Roz Laws goes to Gotham for a close encounter with DC Comics’ billion dollar marvel.
I’m in Gotham City, on the hunt for Batman.
With no Bat Signal visible in the sky and the location of the Batcave a secret, where should I start looking?
A tip-off from Commissioner Gordon leads me to an office block on Broadway. It doesn’t look like much from the outside, but take the lift to the third floor and...KAPOW!
There he is, the Caped Crusader. I should have known to come here, to DC Comics, where the superhero began life in 1939.
I’m in New York for the launch of Batman Live, an arena show which kicks off a global five-year tour next summer in England, stopping off in Birmingham in August.
But DC Comics isn’t just about Batman. In the corridor by the lift is a huge mural, painted to commemorate their 50th anniversary, 25 years ago.
Proudly standing in the centre are their most famous creations, Batman and Superman. I recognise Wonder Woman, Green Lantern and The Flash, but also featured are Rawshack from Watchmen, Captain Marvel, Swamp Thing, Plastic Man, Phantom Stranger – and Amethyst, Princess of Gemworld, chatting up Robin with a mischievous glint in her eye.
Touring the offices, I try to act like Superman’s newspaper reporter alter-ego Clark Kent. There on the seventh floor – called Metropolis – is a life-size figure of him, sitting with the phone to one ear as he takes shorthand notes. If only I could type at 3,000 words a minute.
Next to the Daily Planet reception desk is another figure of Superman flying in, by the telephone boxes in which he has clearly just changed clothes.
Our guide, BJ Hemann, points out the sad fact that schoolchildren who visited the offices had to be told what phone booths were, as they no longer exist in America.
There’s a piece of kryptonite in a case nearby, but BJ tells us not to worry about the radiation because it’s behind lead-lined glass.
The walls are covered in fascinating artwork and covers, like the 1978 drawing of Superman taking on Muhammad Ali in the boxing ring with faces in the crowd from Donny Osmond and Frank Sinatra to Jimmy Carter and Pele. On display are Mr Freeze’s gun and Catwoman’s whip, as used by Arnold Schwarzenegger and Michelle Pfeiffer in the films Batman & Robin and Batman Returns.
Working at DC Comics doesn’t seem like an average office job. A woman walks past with horns and a red tail, apparently because it’s Halloween weekend, but nobody bats an eyelid.
“If you see anything weird, it’s just part of daily life here,” says BJ.
Five or six people work on each edition of a comic, from the writer, penciller and inker to the editor. Technology means they can all be in different countries.
We walk past the office of editor Joey Cavalieri, who explains: “It takes about five weeks to put together one issue. The problem is they come out every four weeks. That’s why I have no hair.”
Then it’s back down to the third floor, called Gotham City, and our surreal encounter with Batman himself.
The man behind the mask is suitably muscular and gravel-voiced. As we line up to have our photograph taken with him, the women among the group – and to be honest, a few of the overawed males – go a bit weak at the knees.
One woman pretends to faint in his arms. Holy photo opportunity, why didn’t I think of that?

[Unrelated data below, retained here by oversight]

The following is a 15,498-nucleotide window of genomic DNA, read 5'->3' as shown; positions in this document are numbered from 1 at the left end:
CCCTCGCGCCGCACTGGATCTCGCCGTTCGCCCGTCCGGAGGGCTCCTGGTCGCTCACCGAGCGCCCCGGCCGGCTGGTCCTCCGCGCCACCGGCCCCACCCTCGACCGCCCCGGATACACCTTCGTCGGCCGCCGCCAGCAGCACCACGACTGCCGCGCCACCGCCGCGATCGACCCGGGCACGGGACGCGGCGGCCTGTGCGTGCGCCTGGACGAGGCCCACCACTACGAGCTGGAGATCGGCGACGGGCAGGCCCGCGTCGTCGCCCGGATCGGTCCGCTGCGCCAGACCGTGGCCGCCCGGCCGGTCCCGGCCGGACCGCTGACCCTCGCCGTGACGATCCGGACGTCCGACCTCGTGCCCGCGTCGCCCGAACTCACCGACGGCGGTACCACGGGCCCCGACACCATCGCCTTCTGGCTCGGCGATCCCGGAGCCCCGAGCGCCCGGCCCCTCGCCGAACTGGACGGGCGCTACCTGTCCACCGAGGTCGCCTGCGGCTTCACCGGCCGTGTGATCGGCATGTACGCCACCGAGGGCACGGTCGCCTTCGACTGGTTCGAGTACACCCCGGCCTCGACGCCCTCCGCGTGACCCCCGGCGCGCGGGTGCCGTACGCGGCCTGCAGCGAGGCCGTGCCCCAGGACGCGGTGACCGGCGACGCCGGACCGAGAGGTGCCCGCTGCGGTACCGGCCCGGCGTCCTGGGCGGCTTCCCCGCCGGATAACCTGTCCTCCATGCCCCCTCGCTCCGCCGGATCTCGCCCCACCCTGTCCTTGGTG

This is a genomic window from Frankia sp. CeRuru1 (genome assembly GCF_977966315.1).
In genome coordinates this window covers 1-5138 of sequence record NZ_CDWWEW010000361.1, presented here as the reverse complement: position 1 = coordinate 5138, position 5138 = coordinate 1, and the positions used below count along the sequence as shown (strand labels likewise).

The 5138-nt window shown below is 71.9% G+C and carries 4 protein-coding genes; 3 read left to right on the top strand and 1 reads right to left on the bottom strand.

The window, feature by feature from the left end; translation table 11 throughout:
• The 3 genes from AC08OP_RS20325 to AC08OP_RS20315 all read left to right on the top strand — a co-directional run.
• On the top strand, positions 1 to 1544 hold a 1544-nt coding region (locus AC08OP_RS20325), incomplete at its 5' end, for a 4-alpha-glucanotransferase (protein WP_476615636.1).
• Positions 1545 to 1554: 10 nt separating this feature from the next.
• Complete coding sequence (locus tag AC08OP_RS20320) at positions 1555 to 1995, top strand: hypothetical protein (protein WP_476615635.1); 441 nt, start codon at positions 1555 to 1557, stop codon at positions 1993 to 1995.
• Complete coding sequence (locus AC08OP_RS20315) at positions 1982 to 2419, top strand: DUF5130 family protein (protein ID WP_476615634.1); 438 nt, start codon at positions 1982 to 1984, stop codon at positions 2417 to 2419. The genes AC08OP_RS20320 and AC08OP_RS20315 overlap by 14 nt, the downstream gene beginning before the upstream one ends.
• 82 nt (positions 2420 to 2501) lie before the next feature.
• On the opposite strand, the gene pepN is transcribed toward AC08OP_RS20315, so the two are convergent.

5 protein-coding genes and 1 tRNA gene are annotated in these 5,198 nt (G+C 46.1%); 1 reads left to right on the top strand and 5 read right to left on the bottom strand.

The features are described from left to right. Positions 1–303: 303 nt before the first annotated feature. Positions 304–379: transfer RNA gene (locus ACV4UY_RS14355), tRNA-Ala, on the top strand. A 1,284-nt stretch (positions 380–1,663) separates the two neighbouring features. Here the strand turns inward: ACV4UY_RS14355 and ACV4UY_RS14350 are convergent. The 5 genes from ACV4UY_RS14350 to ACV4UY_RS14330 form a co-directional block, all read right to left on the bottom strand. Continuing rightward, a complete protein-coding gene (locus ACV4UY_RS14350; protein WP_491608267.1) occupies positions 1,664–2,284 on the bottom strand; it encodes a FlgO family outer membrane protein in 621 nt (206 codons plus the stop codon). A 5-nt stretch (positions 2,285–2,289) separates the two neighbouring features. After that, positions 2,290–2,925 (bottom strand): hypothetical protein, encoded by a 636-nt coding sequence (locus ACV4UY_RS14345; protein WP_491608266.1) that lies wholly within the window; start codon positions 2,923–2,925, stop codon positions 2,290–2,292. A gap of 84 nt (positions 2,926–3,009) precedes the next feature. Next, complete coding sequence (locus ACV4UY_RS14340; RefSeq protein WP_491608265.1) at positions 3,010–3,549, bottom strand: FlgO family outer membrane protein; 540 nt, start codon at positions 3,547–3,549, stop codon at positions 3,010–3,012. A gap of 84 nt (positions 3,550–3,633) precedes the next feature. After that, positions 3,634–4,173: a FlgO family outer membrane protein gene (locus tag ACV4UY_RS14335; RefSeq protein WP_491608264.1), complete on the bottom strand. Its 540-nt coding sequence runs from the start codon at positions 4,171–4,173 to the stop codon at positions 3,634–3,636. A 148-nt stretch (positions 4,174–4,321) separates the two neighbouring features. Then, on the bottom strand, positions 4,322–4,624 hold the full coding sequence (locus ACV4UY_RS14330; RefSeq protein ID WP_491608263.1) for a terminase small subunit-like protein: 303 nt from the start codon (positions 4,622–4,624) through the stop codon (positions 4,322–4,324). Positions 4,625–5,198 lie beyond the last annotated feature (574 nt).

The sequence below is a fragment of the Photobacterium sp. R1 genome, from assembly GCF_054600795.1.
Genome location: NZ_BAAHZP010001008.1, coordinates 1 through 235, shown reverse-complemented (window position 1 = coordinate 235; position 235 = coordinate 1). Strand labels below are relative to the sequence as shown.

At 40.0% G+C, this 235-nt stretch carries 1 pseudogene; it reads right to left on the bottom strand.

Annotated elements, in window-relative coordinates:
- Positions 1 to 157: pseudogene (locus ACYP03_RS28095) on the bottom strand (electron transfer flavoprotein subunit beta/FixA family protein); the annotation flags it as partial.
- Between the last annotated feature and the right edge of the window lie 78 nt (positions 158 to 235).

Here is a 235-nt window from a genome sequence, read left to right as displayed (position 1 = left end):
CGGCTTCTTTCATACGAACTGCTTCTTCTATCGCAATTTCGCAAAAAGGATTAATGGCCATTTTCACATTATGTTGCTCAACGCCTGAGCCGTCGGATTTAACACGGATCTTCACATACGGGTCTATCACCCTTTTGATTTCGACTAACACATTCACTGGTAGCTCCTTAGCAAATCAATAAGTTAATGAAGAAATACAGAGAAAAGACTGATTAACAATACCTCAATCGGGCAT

Batman Live is set to be a visually stunning arena show featuring the Caped Crusader plus all our favourite characters – his trusty sidekick Robin, butler Alfred and villains including The Joker, The Riddler, Catwoman, Poison Ivy and The Penguin.
It is the brainchild of producer Nick Grace, who reveals his own secret alter-ego lives in Stourbridge. His twin brother Paul, who looks remarkably like him, is the technical director of Birmingham Royal Ballet.
The show will feature stunts, pyrotechnics, illusions, video screen sequences and even high-flying circus acts.
New music has been recorded by an 80-piece orchestra at Abbey Road Studios and writer Geoff Johns has devised a new storyline, which centres around Robin.
DC Comics artist Jim Lee says: “I think it’s awesome to use the character in a live arena show.
“Batman is really just a regular guy like us, but worth $1 billion and with really cool gadgets!
“He has a unique silhouette with the flowing cape that lends itself to a theatrical production. He will kick ass in person.”
Jim also revealed some of the tricks of his trade.
“I have to act the role as I draw scenes,” he says. “I find myself pursing my lips when drawing Poison Ivy or gritting my teeth while drawing Batman. I don’t think of myself as a violent person, but I have to start thinking about that last budget meeting and all my frustrations.
“Gotham City is fictional, but I always tell aspiring artists to get out of the studio and see architectural styles from around the world. Gotham has lots of Gothic and Baroque architecture that comes from real life.”
* Batman is at the National Indoor Arena in Birmingham from August 17-21. Call 0844 338 8000 or go to www.batmanlive.com
* To The Batcave
* Batman first appeared in issue number 27 of Detective Comics in May 1939
* He appeared on radio in 1945 and in the Adam West TV series in 1966
* His transformation from the Caped Crusader of Camp to the Dark Knight began with Tim Burton’s 1989 film starring Michael Keaton
* Other actors to have taken on the role include Val Kilmer, George Clooney and Christian Bale
* In 2008, The Dark Knight had the biggest opening weekend box office in history
* Batman comics are printed in 19 languages in 64 countries
* More than one million Batman figurines are sold every year.